US 3879473 A
Dialkyl ethers are prepared by the reaction of olefins and alcohols in the presence of elemental iodine.
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Description (OCR text may contain errors)
United States Patent 1 1 Stapp 1 Apr. 22, 1975 1 PREPARATION OF ETHERS FROM ALCOHOLS AND OLEFINS CATALYZED BY IODINE  Inventor: Paul R. Stapp. Bartlesville. Okla.
 Assignee: Phillips Petroleum Company.
 Filed: Aug. 14, 1973  Appl. No.: 388.140
 U.S. Cl. 260/614 A: 260/611 R  Int. Cl. C07c 41/10  Field of Search 260/614 A. 614 R. 611 R Primary Eraminer-Howard T. Mars  ABSTRACT Dialkyl ethers are prepared by the reaction of olefins and alcohols in the presence of elemental iodine.
6 Claims, No Drawings PREPARATION OF ETHERS FROM ALCOHOLS AND OLEFINS CATALYZED BY IODINE This invention relates to a process for preparing ethers.
Dialkyl ethers are known to be valuable antiknock additives for high octane gasolines.
An object of this invention is to provide a novel process for the preparation of dialkyl ethers.
Other objects, aspects and advantages of the invention will be readily apparent to those skilled in the art upon reading the specification and appended claims.
According to this invention, 1 have discovered that dialkyl ethers are readily formed by the reaction of lower alkyl alcohols and l-olefins when carried out in the presence of elemental iodine as catalyst.
The process of this invention can be represented by the following general reaction:
wherein R is a lower alkyl radical having from one to six carbon atoms, and R and R are selected from the group consisting of hydrogen and alkyl or cycloalkyl radical groups having from one to six carbon atoms.
Examples of alcohols suitable for use in the process of this invention include: methanol, ethanol, isopropano], tert-butanol, n-butanol and the like. Examples of olefins suitable for use in the process of this invention include: ethylene, propylene, isobutylene, 2-methyl-2- butene, l-hexene, 2-propyl-l-pentene, 2-ethyl-lpentene, 2-propyl-5-methyl-l-hexene, isopropenylcyclopentane, vinyl cyclohexane and the like.
The molar ratio of the alcohol to the olefin can be within the range of 20:1 to 1:20. It is preferred that the alcohol be used in quantities ranging from 0.5 to 2 moles per mole of olefin.
Elemental iodine as catalyst is specific for the process of this invention. Amounts of iodine ranging from 0.01 to 5 parts by weight per 100 parts of olefin can be used. In a preferred embodiment, 0.05 to 0.5 part of iodine per 100 parts of olefin are used.
It is generally preferred that the reactants be contacted in the absence of water. The process can be carried out in the presence or absence of diluent that is substantially completely nonreactive to the reaction environment. Suitable diluents include ethers, saturated hydrocarbons, aromatic hydrocarbons, and the like. Examples of some diluents that can be used are diethyl ether, dimethyl ether, hexane, cyclohexane, benzene, toluene and the like and mixtures thereof. In a preferred embodiment the process is conducted in the absence of additional diluent.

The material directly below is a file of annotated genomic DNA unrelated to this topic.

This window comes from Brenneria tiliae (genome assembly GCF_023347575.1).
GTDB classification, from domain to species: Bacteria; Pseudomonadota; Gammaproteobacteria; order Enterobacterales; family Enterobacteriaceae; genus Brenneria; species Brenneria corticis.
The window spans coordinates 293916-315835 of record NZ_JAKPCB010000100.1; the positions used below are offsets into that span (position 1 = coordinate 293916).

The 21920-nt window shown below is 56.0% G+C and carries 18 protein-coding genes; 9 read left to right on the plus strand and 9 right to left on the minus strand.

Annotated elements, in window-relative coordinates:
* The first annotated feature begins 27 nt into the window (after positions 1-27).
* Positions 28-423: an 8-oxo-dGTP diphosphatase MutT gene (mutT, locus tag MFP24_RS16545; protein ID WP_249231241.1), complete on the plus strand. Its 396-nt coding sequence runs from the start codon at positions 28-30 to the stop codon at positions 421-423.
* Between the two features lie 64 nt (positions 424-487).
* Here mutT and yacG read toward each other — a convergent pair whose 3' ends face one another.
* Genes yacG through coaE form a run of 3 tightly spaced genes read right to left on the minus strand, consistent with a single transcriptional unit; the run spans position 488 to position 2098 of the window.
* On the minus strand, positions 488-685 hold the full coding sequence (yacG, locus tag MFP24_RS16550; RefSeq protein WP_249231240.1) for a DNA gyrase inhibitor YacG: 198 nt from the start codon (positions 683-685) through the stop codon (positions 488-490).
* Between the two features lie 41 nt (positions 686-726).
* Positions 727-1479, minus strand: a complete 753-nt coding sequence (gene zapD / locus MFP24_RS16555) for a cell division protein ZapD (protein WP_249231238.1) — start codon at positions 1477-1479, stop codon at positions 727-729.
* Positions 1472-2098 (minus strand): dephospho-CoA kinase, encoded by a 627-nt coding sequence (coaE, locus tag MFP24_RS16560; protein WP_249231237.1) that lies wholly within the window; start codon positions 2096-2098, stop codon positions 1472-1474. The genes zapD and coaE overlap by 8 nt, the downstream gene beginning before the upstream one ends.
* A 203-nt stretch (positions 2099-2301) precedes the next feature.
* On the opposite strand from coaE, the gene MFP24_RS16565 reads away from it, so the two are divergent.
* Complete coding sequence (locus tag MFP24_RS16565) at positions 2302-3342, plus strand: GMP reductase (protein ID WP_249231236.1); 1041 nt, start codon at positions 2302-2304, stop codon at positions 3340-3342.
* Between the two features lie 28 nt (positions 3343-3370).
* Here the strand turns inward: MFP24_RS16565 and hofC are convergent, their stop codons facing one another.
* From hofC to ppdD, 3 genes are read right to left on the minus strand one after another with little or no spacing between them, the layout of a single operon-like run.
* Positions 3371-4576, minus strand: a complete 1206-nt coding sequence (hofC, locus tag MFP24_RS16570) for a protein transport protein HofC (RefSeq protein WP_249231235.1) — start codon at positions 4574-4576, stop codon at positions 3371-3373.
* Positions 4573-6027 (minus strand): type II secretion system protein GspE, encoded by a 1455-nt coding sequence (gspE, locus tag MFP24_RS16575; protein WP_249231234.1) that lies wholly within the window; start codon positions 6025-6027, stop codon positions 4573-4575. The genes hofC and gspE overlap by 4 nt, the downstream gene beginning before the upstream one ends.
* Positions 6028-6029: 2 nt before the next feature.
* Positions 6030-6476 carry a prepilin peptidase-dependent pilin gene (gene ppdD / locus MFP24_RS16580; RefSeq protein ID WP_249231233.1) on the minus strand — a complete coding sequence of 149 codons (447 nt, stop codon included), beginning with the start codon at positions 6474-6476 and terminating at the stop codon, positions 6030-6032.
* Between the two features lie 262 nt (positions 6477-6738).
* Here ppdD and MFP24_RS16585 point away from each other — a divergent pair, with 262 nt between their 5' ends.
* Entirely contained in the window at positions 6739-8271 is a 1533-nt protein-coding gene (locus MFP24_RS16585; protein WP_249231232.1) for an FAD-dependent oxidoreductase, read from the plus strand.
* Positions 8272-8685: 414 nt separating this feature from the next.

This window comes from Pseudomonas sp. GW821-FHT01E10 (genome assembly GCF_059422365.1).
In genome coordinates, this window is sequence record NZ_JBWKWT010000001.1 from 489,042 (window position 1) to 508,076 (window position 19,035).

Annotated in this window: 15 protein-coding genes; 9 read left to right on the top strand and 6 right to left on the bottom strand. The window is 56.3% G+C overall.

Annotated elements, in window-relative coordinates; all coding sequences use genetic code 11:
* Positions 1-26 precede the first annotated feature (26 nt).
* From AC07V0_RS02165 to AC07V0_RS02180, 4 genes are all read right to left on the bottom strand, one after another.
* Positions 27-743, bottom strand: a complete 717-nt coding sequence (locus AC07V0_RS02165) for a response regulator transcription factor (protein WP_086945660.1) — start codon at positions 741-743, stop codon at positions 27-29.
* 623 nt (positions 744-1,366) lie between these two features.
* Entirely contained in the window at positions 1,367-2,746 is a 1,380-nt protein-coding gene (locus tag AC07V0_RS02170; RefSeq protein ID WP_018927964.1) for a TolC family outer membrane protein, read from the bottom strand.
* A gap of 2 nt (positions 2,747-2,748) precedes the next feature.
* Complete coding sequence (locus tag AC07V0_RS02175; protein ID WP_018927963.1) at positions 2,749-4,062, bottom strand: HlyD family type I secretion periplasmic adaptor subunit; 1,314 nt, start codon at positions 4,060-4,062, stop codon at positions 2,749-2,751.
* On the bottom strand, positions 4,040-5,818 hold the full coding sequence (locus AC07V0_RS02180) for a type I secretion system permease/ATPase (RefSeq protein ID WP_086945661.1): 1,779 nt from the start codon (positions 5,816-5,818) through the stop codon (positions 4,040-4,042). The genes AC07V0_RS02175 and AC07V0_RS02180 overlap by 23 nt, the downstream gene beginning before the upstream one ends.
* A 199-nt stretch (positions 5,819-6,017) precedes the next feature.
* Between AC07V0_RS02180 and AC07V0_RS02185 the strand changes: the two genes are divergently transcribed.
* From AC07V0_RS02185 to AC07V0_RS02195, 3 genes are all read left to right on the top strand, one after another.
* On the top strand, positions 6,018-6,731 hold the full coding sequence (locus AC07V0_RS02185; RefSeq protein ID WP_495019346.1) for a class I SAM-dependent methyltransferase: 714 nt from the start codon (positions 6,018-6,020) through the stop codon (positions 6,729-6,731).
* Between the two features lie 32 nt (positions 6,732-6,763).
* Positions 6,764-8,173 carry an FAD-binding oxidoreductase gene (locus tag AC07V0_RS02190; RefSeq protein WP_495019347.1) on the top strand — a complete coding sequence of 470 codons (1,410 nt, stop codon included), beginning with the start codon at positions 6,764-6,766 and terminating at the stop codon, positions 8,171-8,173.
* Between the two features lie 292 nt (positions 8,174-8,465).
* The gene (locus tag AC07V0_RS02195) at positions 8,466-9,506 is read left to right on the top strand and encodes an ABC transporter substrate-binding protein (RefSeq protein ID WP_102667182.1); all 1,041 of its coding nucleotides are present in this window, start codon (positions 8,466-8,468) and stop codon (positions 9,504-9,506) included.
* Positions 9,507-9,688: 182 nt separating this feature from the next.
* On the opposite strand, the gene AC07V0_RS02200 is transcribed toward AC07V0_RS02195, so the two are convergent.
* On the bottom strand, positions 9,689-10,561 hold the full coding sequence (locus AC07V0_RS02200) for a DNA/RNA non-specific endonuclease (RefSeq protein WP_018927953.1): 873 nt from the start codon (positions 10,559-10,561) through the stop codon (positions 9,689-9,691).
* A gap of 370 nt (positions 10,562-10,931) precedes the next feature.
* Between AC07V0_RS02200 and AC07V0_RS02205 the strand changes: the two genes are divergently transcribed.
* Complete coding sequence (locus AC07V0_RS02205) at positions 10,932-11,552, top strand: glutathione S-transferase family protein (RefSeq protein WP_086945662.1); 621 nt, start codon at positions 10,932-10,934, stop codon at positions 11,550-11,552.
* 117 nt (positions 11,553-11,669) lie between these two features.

The process of this invention can be carried out at a temperature within the broad temperature range of 25 to 400 C. Preferably the process is carried out at temperatures ranging from 100 to 250 C.
The process is carried out at autogenous pressure, although in some instances it may be preferred to pressurize the reactor vessel with an inert diluent gas in order to maintain the reactants in the liquid phase. Thus, pressures of from 0-5,000 psig can be employed.
The reaction time will be in the range of l minute to hours depending upon reaction conditions, the contacting techniques used and the desired degree of conversion.
The process can be carried out either batchwise or EXAMPLE 250 Milliliters of methanol, 300 grams of isobutylene and 0.5 gram of iodine crystals were charged to a l-liter stirred autoclave. The reactor was sealed, then heated to 200 C for 4 /2 hours. During the reaction period the autogenous pressure decreased from 2,900 to 2,600 psig. The reactor was cooled to room temperature and the unreacted isobutylene was flash distilled out of the autoclave.
Gas-liquid chromatographic analyses of the flashed olefin and the residue revealed that 9.7 weight percent of the isobutylene was converted to products of which 79 weight percent was methyl t-butyl ether. Identification of the product was achieved by comparison of glc retention time to that of the known compound. Yield and specificity were determined by applying composition of fractions (as percent of area under glc curves) to weight of recovered fractions.
While a specific embodiment of the invention has been described for illustrative purposes, the invention is not limited thereto. Various other modifications and embodiments of the invention will be apparent to those skilled in the art in view of this disclosure. Such modifications or embodiments are within the scope and spirit of this disclosure.
1. A process for the preparation of ethers having the general formula wherein R is an alkyl group having from one to six carbon atoms and R and R are individually selected from the group consisting of hydrogen and alkyl or cycloalkyl groups having up to six carbon atoms,
which comprises contacting an alcohol having the general formula wherein R, is as defined hereinbefore, with a l-olefin having the general formula wherein R and R are as defined hereinbefore, in the presence of elemental iodine as catalyst at a temperature from 25 to 400C under autogenous pressure.
mole of said olefin.
5. The process of claim 4 wherein said iodine is present in amounts ranging from 0.05 to 0.5 parts per parts of said olefin.
6. The process of claim 5 wherein said alcohol is methanol and said olefin is isobutylene.